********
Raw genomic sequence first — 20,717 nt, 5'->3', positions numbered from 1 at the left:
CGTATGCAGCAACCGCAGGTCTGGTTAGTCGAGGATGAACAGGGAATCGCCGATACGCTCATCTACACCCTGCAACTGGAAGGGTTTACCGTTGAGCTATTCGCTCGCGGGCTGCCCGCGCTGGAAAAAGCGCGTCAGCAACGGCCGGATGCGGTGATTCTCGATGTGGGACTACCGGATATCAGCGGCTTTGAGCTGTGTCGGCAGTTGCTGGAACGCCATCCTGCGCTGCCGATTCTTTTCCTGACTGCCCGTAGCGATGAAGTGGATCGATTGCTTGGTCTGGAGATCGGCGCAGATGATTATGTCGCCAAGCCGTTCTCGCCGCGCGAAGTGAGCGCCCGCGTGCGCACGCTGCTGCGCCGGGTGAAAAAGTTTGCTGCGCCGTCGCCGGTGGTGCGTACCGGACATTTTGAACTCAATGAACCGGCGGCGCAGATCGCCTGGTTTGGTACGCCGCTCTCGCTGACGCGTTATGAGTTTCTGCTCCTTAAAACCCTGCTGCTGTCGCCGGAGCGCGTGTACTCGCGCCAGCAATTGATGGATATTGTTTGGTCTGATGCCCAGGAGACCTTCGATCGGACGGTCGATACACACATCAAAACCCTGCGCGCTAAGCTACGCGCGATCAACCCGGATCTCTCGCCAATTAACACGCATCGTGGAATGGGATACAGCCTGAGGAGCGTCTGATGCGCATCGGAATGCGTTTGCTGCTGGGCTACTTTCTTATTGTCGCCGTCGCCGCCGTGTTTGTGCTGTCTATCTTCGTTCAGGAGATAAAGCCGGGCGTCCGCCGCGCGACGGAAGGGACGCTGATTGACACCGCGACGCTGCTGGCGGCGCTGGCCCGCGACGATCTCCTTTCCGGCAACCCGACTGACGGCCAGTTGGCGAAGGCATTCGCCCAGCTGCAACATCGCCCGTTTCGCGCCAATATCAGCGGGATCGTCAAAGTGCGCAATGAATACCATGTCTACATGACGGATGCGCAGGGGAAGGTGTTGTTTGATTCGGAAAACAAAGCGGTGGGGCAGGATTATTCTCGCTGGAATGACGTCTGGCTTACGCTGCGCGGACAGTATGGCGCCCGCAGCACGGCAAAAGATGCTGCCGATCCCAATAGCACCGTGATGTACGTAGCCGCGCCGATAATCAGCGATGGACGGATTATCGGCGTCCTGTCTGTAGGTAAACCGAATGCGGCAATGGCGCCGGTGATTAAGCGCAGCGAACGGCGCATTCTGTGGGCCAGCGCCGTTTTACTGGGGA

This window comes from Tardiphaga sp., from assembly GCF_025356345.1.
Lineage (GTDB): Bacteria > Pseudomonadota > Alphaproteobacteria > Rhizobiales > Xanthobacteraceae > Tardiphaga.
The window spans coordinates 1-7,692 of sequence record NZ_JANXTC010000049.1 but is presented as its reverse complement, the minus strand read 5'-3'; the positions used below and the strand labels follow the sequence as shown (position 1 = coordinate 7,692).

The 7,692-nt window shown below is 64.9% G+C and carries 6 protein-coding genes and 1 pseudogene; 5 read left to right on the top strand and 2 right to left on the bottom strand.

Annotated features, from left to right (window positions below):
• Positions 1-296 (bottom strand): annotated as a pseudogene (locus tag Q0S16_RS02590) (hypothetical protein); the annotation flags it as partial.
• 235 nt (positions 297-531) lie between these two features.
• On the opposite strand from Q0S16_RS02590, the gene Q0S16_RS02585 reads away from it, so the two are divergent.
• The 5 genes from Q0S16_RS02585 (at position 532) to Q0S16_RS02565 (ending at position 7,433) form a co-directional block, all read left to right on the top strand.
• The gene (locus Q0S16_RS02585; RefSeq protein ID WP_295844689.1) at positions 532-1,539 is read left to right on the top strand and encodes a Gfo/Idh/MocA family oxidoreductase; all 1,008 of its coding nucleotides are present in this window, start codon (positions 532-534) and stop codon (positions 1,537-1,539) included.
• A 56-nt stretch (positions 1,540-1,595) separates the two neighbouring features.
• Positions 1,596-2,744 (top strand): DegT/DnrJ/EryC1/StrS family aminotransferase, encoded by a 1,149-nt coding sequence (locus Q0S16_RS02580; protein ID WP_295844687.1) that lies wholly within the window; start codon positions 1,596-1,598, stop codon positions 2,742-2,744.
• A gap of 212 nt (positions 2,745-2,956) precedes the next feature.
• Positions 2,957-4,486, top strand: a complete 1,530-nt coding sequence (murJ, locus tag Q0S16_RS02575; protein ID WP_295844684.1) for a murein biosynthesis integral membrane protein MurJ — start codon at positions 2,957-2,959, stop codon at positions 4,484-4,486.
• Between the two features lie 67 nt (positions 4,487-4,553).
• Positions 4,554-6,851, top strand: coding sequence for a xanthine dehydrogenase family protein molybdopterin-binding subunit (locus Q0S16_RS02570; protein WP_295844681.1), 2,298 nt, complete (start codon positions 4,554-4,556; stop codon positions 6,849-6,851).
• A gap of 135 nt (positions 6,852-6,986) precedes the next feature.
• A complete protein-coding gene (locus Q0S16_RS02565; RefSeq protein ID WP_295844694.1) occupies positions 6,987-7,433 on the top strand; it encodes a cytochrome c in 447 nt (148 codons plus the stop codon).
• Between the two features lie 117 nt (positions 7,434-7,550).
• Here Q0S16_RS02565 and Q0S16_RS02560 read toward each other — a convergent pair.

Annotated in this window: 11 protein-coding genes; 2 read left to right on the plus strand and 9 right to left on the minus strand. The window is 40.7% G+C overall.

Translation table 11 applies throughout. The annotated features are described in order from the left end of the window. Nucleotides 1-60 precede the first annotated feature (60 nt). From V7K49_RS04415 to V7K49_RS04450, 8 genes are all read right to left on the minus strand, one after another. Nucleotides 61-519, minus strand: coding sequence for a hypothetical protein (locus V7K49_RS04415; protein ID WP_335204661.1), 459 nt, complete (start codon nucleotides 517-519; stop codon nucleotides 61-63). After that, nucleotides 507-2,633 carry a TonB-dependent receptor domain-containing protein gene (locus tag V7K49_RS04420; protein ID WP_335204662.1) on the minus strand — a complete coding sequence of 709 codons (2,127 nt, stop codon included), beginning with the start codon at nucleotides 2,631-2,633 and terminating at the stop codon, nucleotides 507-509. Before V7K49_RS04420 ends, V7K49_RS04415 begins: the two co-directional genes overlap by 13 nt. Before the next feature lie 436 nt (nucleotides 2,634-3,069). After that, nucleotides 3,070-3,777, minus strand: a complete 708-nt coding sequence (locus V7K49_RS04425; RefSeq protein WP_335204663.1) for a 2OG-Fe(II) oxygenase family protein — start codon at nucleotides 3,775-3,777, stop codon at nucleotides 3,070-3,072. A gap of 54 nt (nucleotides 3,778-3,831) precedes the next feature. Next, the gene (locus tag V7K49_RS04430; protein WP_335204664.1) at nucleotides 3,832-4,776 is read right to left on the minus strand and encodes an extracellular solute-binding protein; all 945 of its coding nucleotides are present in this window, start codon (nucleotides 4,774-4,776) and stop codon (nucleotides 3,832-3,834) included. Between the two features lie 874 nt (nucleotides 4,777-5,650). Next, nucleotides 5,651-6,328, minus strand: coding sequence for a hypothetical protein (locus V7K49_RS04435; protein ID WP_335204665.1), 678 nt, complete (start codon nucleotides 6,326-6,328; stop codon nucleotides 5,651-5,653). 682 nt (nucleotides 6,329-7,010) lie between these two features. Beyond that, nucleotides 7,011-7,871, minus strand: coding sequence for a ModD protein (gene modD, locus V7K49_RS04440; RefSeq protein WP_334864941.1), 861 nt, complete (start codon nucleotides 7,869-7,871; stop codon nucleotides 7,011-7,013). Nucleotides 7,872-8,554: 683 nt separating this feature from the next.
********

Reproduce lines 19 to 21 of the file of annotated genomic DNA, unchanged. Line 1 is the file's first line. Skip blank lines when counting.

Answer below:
• A gap of 135 nt (positions 6,852-6,986) precedes the next feature.
• A complete protein-coding gene (locus Q0S16_RS02565; RefSeq protein ID WP_295844694.1) occupies positions 6,987-7,433 on the top strand; it encodes a cytochrome c in 447 nt (148 codons plus the stop codon).
• Between the two features lie 117 nt (positions 7,434-7,550).